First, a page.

> * *}
    >
    > Or something very vaguely like that. *As I say, I've never done this.
    >
    > You might like to look at the fakeroot program; you may be doing
    > something similar to what it does. *I'm not sure which technique it
    > uses, probably (2).
    >
    > Phil.


    Thanks a lot for everybody's help.

    I really appreciate it,

    I was aware of the ptrace program, but didn't consider it an option
    then. It seems that ptrace is a better candidate for what I have in
    mind. I want to capture the open(), read(), write() and close() calls
    from specific processes and redirect them through a file cache that I
    create. I plan to post the question about the filecache as a new one
    since the two subjects can reflect the appropriate question.


    Regards,
    Christina.

  9. Re: Intercepting system calls on Linux

    On Feb 28, 1:56 pm, ke...@bytebrothers.co.uk wrote:
    > Huh? If you create an externally-visible function with the same name
    > as a system function, _your_ function will be called _instead_of_ the
    > original system function. It really is that simple. And that
    > dangerous.
    >
    > #include
    > #include
    > #include
    >
    > FILE *fopen(const char *path, const char *mode)
    > {
    > printf("We're in my open function\n");
    > return 0;
    >
    > }
    >
    > int main()
    > {
    > FILE* fp;
    >
    > if (NULL == (fp = fopen("filename", "r")))
    > {
    > fprintf(stderr, "Error %d\n", errno);
    > }
    > printf("All done!\n");
    > exit(0);
    >
    > }


    But consider:

    #define _GNU_SOURCE
    #include
    #include
    #include
    #include


    #define SIZE 128

    typedef FILE *(*open_func)( const char * path, const char * mode );

    FILE *
    fopen( const char * path, const char * mode )
    {
    open_func t;

    printf( "We're in my open function\n" );
    t = (open_func)dlsym( RTLD_NEXT, "fopen" );
    return t( path, mode );
    }

    int
    main( int argc, char **argv )
    {
    FILE * fp;
    char buf[ SIZE ];
    char * filename;
    int status;

    status = EXIT_SUCCESS;
    filename = argc > 1 ? argv[ 1 ] : "foo";
    if (NULL == (fp = fopen( filename, "r" ))) {
    perror( filename );
    status = EXIT_FAILURE;
    } else {
    fgets( buf, SIZE, fp );
    printf( "read: %s", buf );
    }

    printf( "All done!\n" );
    return status;
    }

  10. Re: Intercepting system calls on Linux

    On Feb 29, 12:47*pm, William Pursell wrote:
    > On Feb 28, 1:56 pm, ke...@bytebrothers.co.uk wrote:
    >
    >
    >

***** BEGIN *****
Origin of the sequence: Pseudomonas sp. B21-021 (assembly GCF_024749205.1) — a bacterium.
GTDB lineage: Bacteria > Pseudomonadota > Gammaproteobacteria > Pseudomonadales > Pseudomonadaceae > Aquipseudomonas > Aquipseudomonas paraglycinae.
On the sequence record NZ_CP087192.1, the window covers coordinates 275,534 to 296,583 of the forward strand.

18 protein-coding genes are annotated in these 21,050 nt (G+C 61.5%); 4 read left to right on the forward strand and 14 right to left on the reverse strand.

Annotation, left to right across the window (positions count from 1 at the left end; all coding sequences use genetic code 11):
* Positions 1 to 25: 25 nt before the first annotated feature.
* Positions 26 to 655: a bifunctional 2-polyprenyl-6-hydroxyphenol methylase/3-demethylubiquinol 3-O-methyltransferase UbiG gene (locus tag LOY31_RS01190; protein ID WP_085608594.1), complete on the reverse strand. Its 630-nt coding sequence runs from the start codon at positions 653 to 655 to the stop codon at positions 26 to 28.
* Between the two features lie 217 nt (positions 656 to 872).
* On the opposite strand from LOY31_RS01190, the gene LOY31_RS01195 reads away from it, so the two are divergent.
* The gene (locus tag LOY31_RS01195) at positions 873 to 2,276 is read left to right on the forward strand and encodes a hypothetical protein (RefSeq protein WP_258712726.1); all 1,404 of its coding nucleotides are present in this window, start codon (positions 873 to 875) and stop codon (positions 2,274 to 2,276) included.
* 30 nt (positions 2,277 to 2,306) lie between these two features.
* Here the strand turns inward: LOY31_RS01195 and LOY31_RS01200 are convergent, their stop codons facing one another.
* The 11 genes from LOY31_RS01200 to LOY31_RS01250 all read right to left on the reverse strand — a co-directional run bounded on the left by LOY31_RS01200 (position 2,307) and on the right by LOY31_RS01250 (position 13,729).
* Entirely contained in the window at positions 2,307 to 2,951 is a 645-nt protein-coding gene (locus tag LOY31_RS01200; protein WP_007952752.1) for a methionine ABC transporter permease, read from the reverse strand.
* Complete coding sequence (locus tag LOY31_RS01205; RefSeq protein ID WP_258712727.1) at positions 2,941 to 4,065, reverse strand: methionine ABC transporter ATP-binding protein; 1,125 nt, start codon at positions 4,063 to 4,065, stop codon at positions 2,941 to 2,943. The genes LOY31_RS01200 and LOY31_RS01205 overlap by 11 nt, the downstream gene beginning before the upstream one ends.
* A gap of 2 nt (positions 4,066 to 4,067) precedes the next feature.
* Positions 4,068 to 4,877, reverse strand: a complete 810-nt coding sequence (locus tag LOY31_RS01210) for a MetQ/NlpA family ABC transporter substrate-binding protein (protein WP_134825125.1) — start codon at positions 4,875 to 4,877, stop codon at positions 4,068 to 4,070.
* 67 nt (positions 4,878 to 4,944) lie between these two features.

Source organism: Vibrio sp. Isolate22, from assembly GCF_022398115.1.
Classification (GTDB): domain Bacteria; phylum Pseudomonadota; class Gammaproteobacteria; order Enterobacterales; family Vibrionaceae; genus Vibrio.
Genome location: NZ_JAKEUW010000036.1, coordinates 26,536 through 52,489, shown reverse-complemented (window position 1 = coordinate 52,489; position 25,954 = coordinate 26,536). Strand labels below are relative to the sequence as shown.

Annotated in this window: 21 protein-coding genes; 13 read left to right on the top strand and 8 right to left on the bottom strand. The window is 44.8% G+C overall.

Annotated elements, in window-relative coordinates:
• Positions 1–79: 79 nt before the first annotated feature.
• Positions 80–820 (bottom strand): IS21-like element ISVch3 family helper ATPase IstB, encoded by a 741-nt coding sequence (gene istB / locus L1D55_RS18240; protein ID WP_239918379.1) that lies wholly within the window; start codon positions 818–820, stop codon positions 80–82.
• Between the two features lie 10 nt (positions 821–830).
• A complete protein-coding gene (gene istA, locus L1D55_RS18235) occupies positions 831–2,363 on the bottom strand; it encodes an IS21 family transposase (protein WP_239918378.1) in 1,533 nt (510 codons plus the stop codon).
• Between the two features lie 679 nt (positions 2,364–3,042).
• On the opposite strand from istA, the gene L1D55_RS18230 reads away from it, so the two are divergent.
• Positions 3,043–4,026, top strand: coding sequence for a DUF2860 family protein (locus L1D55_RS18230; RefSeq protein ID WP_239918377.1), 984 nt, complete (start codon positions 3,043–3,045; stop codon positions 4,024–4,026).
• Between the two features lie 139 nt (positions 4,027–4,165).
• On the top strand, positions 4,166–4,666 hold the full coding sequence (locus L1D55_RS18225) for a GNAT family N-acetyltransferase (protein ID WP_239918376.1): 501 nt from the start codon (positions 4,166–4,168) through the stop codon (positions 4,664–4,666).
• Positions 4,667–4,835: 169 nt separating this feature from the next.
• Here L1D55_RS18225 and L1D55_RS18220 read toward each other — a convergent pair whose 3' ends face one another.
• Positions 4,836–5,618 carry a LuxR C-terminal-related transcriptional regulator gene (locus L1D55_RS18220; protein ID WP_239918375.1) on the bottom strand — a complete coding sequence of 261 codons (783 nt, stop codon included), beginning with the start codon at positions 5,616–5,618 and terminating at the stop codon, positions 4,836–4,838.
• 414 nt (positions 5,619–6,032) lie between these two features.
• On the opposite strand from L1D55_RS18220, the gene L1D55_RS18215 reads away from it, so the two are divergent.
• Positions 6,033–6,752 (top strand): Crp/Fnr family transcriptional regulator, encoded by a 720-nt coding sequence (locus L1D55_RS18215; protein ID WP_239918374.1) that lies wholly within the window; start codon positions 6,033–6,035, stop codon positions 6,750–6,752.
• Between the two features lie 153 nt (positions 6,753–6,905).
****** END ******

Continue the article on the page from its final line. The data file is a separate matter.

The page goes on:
>
    >
    > > Huh? *If you create an externally-visible function with the same name
    > > as a system function, _your_ function will be called _instead_of_ the
    > > original system function. It really is that simple. *And that
    > > dangerous.

    >
    > > #include
    > > #include
    > > #include

    >
    > > FILE *fopen(const char *path, const char *mode)
    > > {
    > > * * * * printf("We're in my open function\n");
    > > * * * * return 0;

    >
    > > }

    >
    > > int main()
    > > {
    > > * * * * FILE* fp;

    >
    > > * * * * if (NULL == (fp = fopen("filename", "r")))
    > > * * * * {
    > > * * * * * * * * fprintf(stderr, "Error %d\n", errno);
    > > * * * * }
    > > * * * * printf("All done!\n");
    > > * * * * exit(0);

    >
    > > }

    >
    > But consider:
    >
    > #define _GNU_SOURCE
    > #include
    > #include
    > #include
    > #include
    >
    > #define SIZE 128
    >
    > typedef FILE *(*open_func)( const char * path, const char * mode );
    >
    > FILE *
    > fopen( const char * path, const char * mode )
    > {
    > * * * * open_func t;
    >
    > * * * * printf( "We're in my open function\n" );
    > * * * * t = (open_func)dlsym( RTLD_NEXT, "fopen" );
    > * * * * return t( path, mode );
    >
    > }
    >
    > int
    > main( int argc, char **argv )
    > {
    > * * * * FILE * fp;
    > * * * * char * buf[ SIZE ];
    > * * * * char * filename;
    > * * * * int status;
    >
    > * * * * status = EXIT_SUCCESS;
    > * * * * filename = argc > 1 ? argv[ 1 ] : "foo";
    > * * * * if (NULL == (fp = fopen( filename, "r" ))) {
    > * * * * * * * * perror( filename );
    > * * * * * * * * status = EXIT_FAILURE;
    > * * * * } else {
    > * * * * * * * * fgets( buf, SIZE, fp );
    > * * * * * * * * printf( "read: %s", buf );
    > * * * * }
    >
    > * * * * printf( "All done!\n" );
    > * * * * return status;
    >
    >
    >
    > }- Hide quoted text -
    >
    > - Show quoted text -- Hide quoted text -
    >
    > - Show quoted text -


    Thanks a lot for the code. I just wrote a quick and dirty tutorial
    that migh help people who want to write library interposers. I have
    described all the steps required to write the library interposer on
    Linux below:
    http://www.cse.psu.edu/~patrick/Libr..._in_Linux.html

    Regards,
    Christina.